The Rocks of Chamangá include the highest concentration of rock paintings existing in the area of the River Plate Basin. 44 have been identified on record to date.
The rarity and exceptional value of the paintings is due to their location on granite blocks in open fields, and not in caves or eaves, as is the case with most of these manifestations in other parts of the world. Its antiquity is estimated to be between 900 and 1000 years. The paintings are reddish, with strokes and abstract geometric shapes, and were made with hematite (iron oxide), mixed with some organic material, possibly animal fat, to enable its adhesion to the rocks. The conservation of these lines is due to a “microscopic exudate" of silicates, a mineral that composes granite, and forms a kind of protective film that incorporates the hematite to the substrate, and does not allow the removal of organic material.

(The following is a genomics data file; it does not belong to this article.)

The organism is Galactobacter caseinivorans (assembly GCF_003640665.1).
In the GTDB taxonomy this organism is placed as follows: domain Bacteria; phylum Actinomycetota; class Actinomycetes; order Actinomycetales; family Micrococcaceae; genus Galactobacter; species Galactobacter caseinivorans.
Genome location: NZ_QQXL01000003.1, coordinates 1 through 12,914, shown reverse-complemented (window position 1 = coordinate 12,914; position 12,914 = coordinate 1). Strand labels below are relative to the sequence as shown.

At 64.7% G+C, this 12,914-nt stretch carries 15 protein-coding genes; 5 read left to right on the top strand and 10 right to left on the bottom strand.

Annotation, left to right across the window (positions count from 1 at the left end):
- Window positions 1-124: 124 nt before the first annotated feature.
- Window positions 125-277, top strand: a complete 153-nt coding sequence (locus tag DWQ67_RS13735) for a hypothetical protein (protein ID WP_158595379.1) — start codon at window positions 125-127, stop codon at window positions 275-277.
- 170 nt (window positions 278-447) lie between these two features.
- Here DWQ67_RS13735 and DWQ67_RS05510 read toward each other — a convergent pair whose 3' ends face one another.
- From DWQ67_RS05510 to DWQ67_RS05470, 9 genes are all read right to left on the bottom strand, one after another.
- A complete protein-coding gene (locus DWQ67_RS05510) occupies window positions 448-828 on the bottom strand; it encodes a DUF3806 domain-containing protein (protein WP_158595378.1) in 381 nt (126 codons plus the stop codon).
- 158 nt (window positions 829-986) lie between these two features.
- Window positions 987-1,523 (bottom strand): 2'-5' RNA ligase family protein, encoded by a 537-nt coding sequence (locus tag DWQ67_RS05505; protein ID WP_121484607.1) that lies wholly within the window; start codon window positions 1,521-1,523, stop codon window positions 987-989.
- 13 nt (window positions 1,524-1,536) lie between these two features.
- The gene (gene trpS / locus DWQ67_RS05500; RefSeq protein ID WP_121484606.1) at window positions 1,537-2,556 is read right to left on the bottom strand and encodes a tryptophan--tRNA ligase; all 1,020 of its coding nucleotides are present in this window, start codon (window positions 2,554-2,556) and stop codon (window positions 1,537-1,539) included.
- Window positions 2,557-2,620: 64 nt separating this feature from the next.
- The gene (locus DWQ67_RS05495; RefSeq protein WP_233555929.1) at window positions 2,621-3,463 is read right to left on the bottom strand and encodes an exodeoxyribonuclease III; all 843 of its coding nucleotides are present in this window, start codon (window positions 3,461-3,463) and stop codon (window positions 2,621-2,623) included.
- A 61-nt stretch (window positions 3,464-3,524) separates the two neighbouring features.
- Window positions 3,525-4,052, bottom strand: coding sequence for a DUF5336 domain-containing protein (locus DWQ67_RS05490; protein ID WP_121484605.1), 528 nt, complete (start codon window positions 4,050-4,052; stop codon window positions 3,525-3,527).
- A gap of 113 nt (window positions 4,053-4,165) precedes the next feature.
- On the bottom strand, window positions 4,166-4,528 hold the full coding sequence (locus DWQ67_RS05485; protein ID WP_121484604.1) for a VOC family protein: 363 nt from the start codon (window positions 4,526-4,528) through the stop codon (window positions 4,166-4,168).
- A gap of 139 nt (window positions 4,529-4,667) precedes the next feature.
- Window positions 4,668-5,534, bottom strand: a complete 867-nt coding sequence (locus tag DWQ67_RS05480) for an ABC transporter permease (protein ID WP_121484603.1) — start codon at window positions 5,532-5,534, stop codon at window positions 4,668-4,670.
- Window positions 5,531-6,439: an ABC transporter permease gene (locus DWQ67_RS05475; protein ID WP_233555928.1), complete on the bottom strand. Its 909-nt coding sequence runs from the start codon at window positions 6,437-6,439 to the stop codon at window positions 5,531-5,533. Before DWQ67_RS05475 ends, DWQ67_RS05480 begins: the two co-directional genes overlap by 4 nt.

Geologically, the area is mainly composed of soft, rolling hills of around 100 meters in height. They are cut by small valleys or streams that feed the basins of the Chamangá, Maciel and Los Molles rivers.